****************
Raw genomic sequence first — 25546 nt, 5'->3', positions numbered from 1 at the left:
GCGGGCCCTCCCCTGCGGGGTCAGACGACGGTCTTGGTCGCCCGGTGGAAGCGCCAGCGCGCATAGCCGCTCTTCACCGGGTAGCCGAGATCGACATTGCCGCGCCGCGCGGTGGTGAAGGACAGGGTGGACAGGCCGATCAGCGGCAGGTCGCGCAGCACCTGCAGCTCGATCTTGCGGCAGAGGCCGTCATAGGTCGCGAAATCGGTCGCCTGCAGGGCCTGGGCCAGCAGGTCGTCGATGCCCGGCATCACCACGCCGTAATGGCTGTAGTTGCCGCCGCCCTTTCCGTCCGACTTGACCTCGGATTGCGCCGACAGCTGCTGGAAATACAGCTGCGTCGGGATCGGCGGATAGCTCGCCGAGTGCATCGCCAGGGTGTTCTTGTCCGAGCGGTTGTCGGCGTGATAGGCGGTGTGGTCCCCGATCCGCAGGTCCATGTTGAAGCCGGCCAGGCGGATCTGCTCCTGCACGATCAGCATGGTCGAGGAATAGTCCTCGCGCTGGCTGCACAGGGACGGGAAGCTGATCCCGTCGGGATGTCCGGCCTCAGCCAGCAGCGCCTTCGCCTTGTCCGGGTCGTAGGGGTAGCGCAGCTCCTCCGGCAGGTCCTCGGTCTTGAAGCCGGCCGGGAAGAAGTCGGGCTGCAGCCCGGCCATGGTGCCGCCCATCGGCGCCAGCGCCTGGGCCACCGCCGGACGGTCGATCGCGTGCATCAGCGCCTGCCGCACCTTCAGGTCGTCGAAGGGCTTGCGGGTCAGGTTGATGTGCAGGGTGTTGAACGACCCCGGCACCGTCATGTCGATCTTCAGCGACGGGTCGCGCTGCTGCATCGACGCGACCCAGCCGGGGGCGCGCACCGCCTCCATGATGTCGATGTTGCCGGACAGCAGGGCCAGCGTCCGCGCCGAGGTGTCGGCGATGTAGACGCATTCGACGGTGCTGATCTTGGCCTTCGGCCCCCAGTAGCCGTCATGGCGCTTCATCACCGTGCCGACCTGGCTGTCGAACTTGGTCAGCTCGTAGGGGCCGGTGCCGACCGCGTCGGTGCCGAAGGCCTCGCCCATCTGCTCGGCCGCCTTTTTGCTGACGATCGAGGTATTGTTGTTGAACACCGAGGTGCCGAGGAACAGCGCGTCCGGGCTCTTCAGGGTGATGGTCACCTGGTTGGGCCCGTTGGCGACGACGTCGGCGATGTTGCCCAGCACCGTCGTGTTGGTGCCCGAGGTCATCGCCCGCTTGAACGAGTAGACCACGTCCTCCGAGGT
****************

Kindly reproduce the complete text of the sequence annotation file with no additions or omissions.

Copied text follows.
Raw genomic sequence first — 25546 nt, 5'->3', positions numbered from 1 at the left:
GCGGGCCCTCCCCTGCGGGGTCAGACGACGGTCTTGGTCGCCCGGTGGAAGCGCCAGCGCGCATAGCCGCTCTTCACCGGGTAGCCGAGATCGACATTGCCGCGCCGCGCGGTGGTGAAGGACAGGGTGGACAGGCCGATCAGCGGCAGGTCGCGCAGCACCTGCAGCTCGATCTTGCGGCAGAGGCCGTCATAGGTCGCGAAATCGGTCGCCTGCAGGGCCTGGGCCAGCAGGTCGTCGATGCCCGGCATCACCACGCCGTAATGGCTGTAGTTGCCGCCGCCCTTTCCGTCCGACTTGACCTCGGATTGCGCCGACAGCTGCTGGAAATACAGCTGCGTCGGGATCGGCGGATAGCTCGCCGAGTGCATCGCCAGGGTGTTCTTGTCCGAGCGGTTGTCGGCGTGATAGGCGGTGTGGTCCCCGATCCGCAGGTCCATGTTGAAGCCGGCCAGGCGGATCTGCTCCTGCACGATCAGCATGGTCGAGGAATAGTCCTCGCGCTGGCTGCACAGGGACGGGAAGCTGATCCCGTCGGGATGTCCGGCCTCAGCCAGCAGCGCCTTCGCCTTGTCCGGGTCGTAGGGGTAGCGCAGCTCCTCCGGCAGGTCCTCGGTCTTGAAGCCGGCCGGGAAGAAGTCGGGCTGCAGCCCGGCCATGGTGCCGCCCATCGGCGCCAGCGCCTGGGCCACCGCCGGACGGTCGATCGCGTGCATCAGCGCCTGCCGCACCTTCAGGTCGTCGAAGGGCTTGCGGGTCAGGTTGATGTGCAGGGTGTTGAACGACCCCGGCACCGTCATGTCGATCTTCAGCGACGGGTCGCGCTGCTGCATCGACGCGACCCAGCCGGGGGCGCGCACCGCCTCCATGATGTCGATGTTGCCGGACAGCAGGGCCAGCGTCCGCGCCGAGGTGTCGGCGATGTAGACGCATTCGACGGTGCTGATCTTGGCCTTCGGCCCCCAGTAGCCGTCATGGCGCTTCATCACCGTGCCGACCTGGCTGTCGAACTTGGTCAGCTCGTAGGGGCCGGTGCCGACCGCGTCGGTGCCGAAGGCCTCGCCCATCTGCTCGGCCGCCTTTTTGCTGACGATCGAGGTATTGTTGTTGAACACCGAGGTGCCGAGGAACAGCGCGTCCGGGCTCTTCAGGGTGATGGTCACCTGGTTGGGCCCGTTGGCGACGACGTCGGCGATGTTGCCCAGCACCGTCGTGTTGGTGCCCGAGGTCATCGCCCGCTTGAACGAGTAGACCACGTCCTCCGAGGT